Monday, 23 January 2006

Becoming an analyst, getting it right and being paid for it!

The analyst landscape never ends surprising us, whether it’s consolidating or expanding is like asking the same but about the Universe. There is without any doubt a polarisation, with the Gartner Borg holding over 50% market share and on the other end independent analysts who keep spinning-off (is it like a water cycle really?) but struggle financially.
James started a series of notes to encourage new competitors: read How To Become An Industry Analyst part 1, part 2 and part 3.
In a nutshell, you need to have a passion for learning (always useful not to fall asleep at chart 78 during a vendor telebriefing), blog, declare (tag yourself) as an analyst, The best quote of all is this one:

  • “There is no qualification or examination you take in order to become become an industry analyst.”

Indeed.

The only things James did not say, are what do analysts DO (apart from blogging) and how do they make a living. Futile issues probably.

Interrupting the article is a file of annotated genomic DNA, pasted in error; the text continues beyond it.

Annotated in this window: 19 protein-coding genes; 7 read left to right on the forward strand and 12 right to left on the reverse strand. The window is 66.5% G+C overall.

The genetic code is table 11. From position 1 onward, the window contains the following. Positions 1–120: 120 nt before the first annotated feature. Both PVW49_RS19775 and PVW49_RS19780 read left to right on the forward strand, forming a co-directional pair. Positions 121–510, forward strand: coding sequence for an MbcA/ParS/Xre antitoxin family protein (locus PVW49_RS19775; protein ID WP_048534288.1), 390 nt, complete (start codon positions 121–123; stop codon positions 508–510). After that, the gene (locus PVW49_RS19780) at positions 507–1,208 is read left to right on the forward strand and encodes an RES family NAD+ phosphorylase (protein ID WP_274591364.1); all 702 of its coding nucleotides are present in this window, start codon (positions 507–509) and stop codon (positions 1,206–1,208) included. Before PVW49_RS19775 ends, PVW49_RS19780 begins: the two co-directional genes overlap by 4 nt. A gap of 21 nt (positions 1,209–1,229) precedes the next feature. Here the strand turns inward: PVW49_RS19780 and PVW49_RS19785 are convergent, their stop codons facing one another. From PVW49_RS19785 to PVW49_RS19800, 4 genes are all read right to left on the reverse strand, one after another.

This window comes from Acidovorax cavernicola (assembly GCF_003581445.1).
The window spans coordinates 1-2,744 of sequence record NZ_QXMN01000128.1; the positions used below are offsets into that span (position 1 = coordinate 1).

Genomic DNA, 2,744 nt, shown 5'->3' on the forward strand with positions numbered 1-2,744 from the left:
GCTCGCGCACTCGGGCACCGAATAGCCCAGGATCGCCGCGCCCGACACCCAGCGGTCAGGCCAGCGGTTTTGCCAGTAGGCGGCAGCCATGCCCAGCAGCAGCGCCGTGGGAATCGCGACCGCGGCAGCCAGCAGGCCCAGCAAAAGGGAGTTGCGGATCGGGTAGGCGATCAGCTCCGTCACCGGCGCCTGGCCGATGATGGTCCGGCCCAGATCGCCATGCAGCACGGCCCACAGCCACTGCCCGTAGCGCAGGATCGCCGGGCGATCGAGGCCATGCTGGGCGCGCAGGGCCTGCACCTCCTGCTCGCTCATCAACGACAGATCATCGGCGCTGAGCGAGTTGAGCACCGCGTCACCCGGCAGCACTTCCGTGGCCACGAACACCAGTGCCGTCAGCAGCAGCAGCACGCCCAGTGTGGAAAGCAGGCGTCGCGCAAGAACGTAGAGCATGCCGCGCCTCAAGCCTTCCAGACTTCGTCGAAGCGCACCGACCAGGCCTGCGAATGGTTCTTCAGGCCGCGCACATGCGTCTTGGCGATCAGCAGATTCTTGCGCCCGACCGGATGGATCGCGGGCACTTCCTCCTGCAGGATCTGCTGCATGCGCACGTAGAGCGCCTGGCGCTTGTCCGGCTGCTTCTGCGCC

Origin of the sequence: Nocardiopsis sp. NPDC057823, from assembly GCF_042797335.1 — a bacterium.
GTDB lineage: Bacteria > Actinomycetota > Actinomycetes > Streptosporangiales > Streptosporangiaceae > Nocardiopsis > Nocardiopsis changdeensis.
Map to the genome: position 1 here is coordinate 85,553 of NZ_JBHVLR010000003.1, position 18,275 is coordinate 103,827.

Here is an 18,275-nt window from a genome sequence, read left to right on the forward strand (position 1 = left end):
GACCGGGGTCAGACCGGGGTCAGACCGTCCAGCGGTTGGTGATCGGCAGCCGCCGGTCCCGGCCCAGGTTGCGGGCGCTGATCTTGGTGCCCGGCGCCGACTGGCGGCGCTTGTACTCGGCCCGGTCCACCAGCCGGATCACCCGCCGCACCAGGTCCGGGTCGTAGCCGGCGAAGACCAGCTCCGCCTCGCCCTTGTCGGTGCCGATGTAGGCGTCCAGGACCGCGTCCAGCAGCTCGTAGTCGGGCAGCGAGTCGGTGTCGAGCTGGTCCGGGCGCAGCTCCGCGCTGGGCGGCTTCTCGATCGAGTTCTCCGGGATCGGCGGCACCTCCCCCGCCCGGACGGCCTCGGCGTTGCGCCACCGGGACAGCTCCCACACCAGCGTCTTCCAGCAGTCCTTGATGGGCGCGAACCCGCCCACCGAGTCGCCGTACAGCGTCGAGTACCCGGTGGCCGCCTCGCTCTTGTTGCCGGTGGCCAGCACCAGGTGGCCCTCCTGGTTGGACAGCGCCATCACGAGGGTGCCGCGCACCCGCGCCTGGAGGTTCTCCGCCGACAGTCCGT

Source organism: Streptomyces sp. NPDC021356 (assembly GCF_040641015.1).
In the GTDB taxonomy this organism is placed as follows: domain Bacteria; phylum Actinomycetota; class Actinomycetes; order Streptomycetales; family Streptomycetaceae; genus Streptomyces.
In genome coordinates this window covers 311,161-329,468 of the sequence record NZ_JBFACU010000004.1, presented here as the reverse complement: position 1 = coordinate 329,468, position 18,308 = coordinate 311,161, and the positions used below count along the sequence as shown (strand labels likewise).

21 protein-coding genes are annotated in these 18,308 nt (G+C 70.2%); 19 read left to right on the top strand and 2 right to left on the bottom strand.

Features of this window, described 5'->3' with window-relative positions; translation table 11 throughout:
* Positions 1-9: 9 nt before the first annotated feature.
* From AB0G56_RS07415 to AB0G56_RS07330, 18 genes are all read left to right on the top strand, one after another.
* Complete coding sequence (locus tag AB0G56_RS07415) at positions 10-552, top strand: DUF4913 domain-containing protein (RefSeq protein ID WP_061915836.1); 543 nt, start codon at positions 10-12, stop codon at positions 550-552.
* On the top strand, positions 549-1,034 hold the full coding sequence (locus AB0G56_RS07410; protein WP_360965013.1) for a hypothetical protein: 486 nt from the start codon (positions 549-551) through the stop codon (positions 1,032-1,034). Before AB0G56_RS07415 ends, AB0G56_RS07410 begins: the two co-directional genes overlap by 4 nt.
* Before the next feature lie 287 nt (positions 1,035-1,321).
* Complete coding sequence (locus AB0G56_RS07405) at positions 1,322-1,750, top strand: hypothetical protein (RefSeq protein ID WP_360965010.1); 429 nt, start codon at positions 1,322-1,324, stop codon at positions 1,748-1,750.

On another note and as the Borg members are back from their research retreat in Disneyworld, we have received confirmed intelligence that they will push their prices even further up. In the meantime, their web site will be “portalised” to offer views tailored to individuals’ research need. No words yet on a much needed “desilo-sation” though…

Links:

3 comments:

james governor said...

what we do? why analyse stuff of course.

David Rossiter said...

The question "what does an analyst do?" is something I keep asking myself. What makes people an industry analyst by definition rather than a marketing consultant or a market researcher? How does an analyst's job differ? Sometimes , with some firms, the difference isn't all that clear...

Duncan Chapple said...

I think the clear difference is that industry analysts are not only primarily engaged in producing and discussing analysis, but also largely follow their own research agenda. Market researchers and consultants typically work on individual projects that are each commercially sponsored.